The prize piece is definitely the Destroyer gun, Coulson’s signature weapon from his final moments in Avengers.  It’s well-scaled, a solid recreation of the design from the movie, and it even lights up! …or at least it did.  In the 5 years since I got it, the batteries in mine seem to have gone up.  Oh well.

The file folder and cards are both paper goods.  The folder is a little bit of a let down, since there’s noting inside of it, and it doesn’t open like a real folder, but it’s still a nice little bonus.  The cards are definitely a lot of fun, and I’m glad they weren’t over looked.

Lastly, there’s the display stand.  It’s just a basic oval stand, with the Avengers logo and Coulson’s name printed on the placard.

THE ME HALF OF THE EQUATION

Coulson was the figure I was most excited for from this whole subset.  It was the strong hinting at his release from Hot Toys that actually got me on-board for the whole Avengers set-up, since it was, at the time, the only way to get a Coulson figure to go with the rest of the team.  Though he’s just a fairly average guy, the figure’s definitely one of Hot Toys’ stronger efforts, and it’s the cool accessories that give him that extra edge.

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#1187: Mandroid & Blizzard

MANDROID & BLIZZARD — DONNIE GILL

MARVEL MINIMATES

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Today, I’m making my way into the final five of the 2016 post-Christmas reviews, and wrapping up the last of my Marvel Minimates Series 69 reviews in one fell swoop.  I’ll be taking a look at the series’ resident army builder (boy has it been a little while since we’ve gotten one of these guys, especially a comic-based one) the Mandroid, as well as Iron Man baddie Blizzard!

THE FIGURES THEMSELVES

There are two Mandroid/Blizzard sets in Series 69.  The one seen here has the more heavily packed Donnie Gill version of Blizzard, but there’s also a variant set featuring Donnie’s predecessor Gregor Shapanka, which is packed one-per-case.

MANDROID

mandroidblizzard2The Mandroid is a ‘mate that’s been a long time coming.  It was first shown off as one of the potential choices during the big Series 50 fan-poll back in 2012, but was beaten by the Nova Corpsman.  We’ve actually seen a good chunk of the losing characters from that poll in the last five years, but the Mandroid is the first of the losing army builders to make it plastic form (I’m still pulling for classic Multiple Man), so good for it!  The figure stands about 3 inches tall when fully armored up, and sports 11 of the 14 usual points of articulation.  The Mandroid depicted here is more or less the classic version of the armor.  It’s a little bit more kibble-y than usual, but the armor tended to vary from appearance to appearance, so this sort of aims to capture the essential elements.  Amazingly enough, the Mandroid has been constructed entirely out of re-used pieces.  He’s got the helmet/chest of Nemesis, the hands of Iron Monger, and the upper arms, upper legs and feet of the Age of Ultron Hulkbuster.  Despite the pieces being from a span of  nine years, the actually mesh together pretty well and make for a pretty solid take on the Mandroid armor.  In terms of paint, the Mandroid is a whole lot of gold.  It’s a nicer gold than some of the earlier ‘mates to use the color, and hopefully this one won’t wear off like some of those.  Also, there’s actually more than one gold present here, which keeps things from getting too boring.  Remove the armor, and there’s a fully detailed figure underneath, showcasing the SHIELD Agent piloting the suit. But it’s not just any SHIELD Agent!  DST Rep Zach Oat confirmed at NYCC that this is none other than Agent Phil Coulson, making his third appearance as a ‘mate.  We had yet to receive a comic version of Phil, so it’s cool that they threw him in there.  The Mandroid is packed with an extra gun hand (taken from Alpha Flight’s Box), plus and extra hair piece, flesh colored hands, and grey feet to turn him into Coulson.  He also gets the usual clear display stand, but the coolest extra by far (for me, anyway) is the coffee mug with the SHIELD logo on it.  This was first shown on Jasper Sitwell’s control art, but ultimately cut.  It’s great to see DST finally got it out!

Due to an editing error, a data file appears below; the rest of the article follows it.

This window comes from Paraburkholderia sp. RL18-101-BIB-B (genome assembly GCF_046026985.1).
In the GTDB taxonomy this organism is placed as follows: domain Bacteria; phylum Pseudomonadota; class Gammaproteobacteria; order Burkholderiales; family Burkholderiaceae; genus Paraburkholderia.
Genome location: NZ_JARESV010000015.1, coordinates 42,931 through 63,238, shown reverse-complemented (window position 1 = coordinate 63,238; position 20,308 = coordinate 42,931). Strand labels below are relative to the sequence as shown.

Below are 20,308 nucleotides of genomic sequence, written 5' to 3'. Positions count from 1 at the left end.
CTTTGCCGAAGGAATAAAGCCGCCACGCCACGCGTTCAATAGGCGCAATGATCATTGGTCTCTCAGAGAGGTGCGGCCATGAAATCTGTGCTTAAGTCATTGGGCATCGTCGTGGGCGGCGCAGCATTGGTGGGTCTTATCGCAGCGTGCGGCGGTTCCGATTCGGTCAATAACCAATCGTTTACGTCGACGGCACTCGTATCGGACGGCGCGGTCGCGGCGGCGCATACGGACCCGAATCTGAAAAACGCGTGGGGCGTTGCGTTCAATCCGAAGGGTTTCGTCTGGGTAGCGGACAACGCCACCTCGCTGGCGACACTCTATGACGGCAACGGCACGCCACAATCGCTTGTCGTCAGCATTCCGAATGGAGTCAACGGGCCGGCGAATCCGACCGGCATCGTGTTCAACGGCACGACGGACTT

BLIZZARD